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Five minutes with... Dr Noel Nannup

Wednesday, 11 May 2016

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When Dr Noel Nannup was offered the role of ECU’s Elder in Residence, he wasn’t sure if he should take the job. He told David Gear how he got some encouragement from an unexpected source.

Q. How did you come to take the role of ECU's Elder in Residence? 

A. When I was asked to become the Elder in Residence I said I would have to take some time to make a decision. So I went out into country, near to where Edith Cowan was born around Geraldton to think. I sat under some beautiful sheoak trees, and as I was sitting there I heard the voice of Edith in the rustling of the wind. She said to me that she wanted me to take the position and that I had something to offer. So here I am. 

Q. How has your own life experience informed how you fulfil the role of Elder of Residence? 

A. The person I loved most in my life growing up was my mother. And I actually had my mother, which most Aboriginal people of my ilk did not, and that’s one of the problems we have now. I have no doubt that it was my mother, along with my father’s teachings, that have made me who I am. They gave me a peace of mind that meant I didn’t have to concern myself with all the frustration and anger that was going on outside.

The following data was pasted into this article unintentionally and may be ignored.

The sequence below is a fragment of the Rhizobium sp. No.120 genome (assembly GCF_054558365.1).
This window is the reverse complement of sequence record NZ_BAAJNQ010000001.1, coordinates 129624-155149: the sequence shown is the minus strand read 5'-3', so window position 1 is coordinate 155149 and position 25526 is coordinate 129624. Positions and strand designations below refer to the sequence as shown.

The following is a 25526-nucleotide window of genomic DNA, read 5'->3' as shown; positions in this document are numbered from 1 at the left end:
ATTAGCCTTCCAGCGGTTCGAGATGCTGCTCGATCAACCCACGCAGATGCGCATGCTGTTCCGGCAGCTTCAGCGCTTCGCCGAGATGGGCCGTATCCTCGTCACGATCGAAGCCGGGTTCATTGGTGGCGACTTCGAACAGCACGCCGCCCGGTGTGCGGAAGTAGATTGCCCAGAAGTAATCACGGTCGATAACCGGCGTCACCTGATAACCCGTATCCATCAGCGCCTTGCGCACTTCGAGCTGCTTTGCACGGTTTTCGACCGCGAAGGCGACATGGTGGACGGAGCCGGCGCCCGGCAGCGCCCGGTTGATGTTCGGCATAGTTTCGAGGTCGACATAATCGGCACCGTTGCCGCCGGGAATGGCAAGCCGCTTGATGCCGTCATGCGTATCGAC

Q. What makes a good Welcome to Country? 

A. It was my mother who introduced me to public speaking at quite a young age. She was a wonderful speaker, and she taught me that words are precious. We shouldn’t waste them. There’s a power in words. You can’t weigh words, or touch them, but you can feel them. It’s also important to give space and pauses to give people the chance to think about and reflect on what you have been saying. 

Q. What's your relationship to the land ECU's three campuses are built on?

A. I see the three campuses as one. There is a story called The Carers of Everything. In that story a spirit woman walked across the land and as she walked she collected spirit children that had been placed in the landscape. And as she wandered across the land, she walked right past where the South-West (Bunbury) Campus is located. She also wandered right through here (Mount Lawley) on her way north to Joondalup, which is named after her. Her hair was called Joondal‑Joomba, and Joondalup is named after the place for the spirit woman’s hair. So all the campuses are one. They are all on the same Dreaming Trail. 

Q. What do you enjoy doing outside of your role as Elder in Residence at ECU? 

A. What I get the biggest buzz out of, apart from family, is taking people out to country. I love seeing how the place changes them and changes how they think. It makes them start asking different questions, which is important, because if we’re not asking the right questions we will never get the answers we need.

There are Elders in Residence based at ECU's Joondalup, Mount Lawley and South West (Bunbury) Campuses. They are available to meet with staff and students on Wednesdays. Email Kurongkurl Katitjin for an appointment.

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